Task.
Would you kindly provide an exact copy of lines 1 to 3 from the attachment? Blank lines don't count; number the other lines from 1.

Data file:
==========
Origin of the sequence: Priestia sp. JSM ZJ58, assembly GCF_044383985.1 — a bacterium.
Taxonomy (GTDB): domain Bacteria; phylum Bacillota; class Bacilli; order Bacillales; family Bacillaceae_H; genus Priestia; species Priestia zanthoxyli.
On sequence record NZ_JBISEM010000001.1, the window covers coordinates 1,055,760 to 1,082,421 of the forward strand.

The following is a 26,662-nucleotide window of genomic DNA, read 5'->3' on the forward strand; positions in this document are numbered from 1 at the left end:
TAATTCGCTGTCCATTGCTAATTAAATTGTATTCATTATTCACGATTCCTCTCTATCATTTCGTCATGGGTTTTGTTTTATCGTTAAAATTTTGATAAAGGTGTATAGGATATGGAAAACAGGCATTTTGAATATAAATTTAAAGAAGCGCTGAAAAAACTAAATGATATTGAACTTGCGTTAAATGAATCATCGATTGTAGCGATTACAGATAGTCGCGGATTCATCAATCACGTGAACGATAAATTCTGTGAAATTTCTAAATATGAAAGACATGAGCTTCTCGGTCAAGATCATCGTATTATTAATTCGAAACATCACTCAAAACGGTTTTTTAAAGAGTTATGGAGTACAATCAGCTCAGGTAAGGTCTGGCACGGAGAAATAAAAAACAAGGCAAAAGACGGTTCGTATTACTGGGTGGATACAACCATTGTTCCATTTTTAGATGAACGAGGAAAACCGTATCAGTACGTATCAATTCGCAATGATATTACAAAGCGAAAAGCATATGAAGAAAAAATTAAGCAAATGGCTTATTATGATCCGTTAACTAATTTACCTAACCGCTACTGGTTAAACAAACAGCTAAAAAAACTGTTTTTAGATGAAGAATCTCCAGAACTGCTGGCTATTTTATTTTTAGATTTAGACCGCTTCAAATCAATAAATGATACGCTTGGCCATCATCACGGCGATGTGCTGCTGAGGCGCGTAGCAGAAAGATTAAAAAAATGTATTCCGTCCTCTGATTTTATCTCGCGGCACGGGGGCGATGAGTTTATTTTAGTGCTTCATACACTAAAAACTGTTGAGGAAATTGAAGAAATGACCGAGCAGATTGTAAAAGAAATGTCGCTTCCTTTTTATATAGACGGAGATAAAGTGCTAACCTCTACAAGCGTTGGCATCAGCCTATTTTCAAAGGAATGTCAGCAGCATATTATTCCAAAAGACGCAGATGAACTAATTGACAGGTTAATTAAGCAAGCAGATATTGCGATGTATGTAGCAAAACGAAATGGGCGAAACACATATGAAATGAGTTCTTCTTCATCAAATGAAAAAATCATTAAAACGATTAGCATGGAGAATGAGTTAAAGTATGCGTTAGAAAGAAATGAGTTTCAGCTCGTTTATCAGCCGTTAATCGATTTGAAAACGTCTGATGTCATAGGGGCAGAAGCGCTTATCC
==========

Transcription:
Origin of the sequence: Priestia sp. JSM ZJ58, assembly GCF_044383985.1 — a bacterium.
Taxonomy (GTDB): domain Bacteria; phylum Bacillota; class Bacilli; order Bacillales; family Bacillaceae_H; genus Priestia; species Priestia zanthoxyli.
On sequence record NZ_JBISEM010000001.1, the window covers coordinates 1,055,760 to 1,082,421 of the forward strand.